Jeff Clark, Senior Analyst, GoldSilver
You’d like to buy some precious metals, but do you buy silver or gold? Is there really much difference between them other than the price?
Both are “precious” metals, meaning their occurrence in the earth’s crust is rare. But when it comes to investing in gold vs. silver, there are five important distinctions to be aware of. These differences can supercharge your portfolio—or make it a victim.
This article outlines the five differences to know about gold vs. silver, with special emphasis on investment implications…
Difference #1: The Silver Price is More Volatile
The total supply of new silver each year is close to 1 billion ounces. Annual gold supply is currently around 120 million ounces.
This makes it seem like the silver market is 8 times bigger than gold. But just the opposite is true, because of the huge difference in their price. Silver’s lower price makes the value of annual supply much smaller than gold’s.
At current prices, annual gold supply is 12 times bigger than silver.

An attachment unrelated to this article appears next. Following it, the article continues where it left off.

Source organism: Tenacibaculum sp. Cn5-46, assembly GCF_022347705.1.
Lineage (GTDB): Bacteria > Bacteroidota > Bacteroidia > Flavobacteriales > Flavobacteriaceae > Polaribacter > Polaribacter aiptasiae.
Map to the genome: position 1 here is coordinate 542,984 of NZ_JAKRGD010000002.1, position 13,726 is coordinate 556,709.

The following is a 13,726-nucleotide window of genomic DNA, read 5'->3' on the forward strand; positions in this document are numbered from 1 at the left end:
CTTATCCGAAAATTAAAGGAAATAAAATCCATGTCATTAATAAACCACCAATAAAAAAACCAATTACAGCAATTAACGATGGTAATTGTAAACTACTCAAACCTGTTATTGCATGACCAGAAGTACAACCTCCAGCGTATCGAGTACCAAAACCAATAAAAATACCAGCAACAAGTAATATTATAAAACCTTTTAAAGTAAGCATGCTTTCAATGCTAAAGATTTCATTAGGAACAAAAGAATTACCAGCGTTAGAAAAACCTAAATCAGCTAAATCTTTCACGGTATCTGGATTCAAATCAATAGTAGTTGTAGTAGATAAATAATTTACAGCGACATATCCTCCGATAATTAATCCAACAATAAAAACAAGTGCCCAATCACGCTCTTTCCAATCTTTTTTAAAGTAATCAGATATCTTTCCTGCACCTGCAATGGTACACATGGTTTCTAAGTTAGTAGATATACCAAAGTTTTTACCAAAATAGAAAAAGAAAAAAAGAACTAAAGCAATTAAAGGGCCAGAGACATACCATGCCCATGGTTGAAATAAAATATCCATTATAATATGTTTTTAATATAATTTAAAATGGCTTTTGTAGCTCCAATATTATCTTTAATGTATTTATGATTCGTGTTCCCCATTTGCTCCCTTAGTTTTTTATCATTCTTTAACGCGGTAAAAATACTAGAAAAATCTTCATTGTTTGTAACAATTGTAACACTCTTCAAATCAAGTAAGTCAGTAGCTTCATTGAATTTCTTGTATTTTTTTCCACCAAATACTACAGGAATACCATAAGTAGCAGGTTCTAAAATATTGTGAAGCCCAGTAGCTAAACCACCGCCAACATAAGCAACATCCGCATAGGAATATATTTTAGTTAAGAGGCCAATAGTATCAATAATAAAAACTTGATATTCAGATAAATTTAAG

Silver isn’t just smaller than gold. Look how it compares to the market cap of some popular stocks.
Each of these individual companies has a higher valuation than the entire annual supply of silver! Disney is over 15 times bigger. Apple is over 56 times larger.
This explains why silver is more volatile than gold: It takes only a relatively small amount of money to have a greater impact on its price, more than gold or most any other asset class.
As a result, silver will rise more than gold on up days, and fall more than gold on down days. There are exceptions, of course, but that’s what happens most of the time. This leads to our first…
It won’t do any good to buy the metal if you’ll panic and sell at the first big drop.
In fact, as an investor, this volatility can be your friend. Historically, silver has fallen more than gold in bear markets, but risen more than gold in bull markets.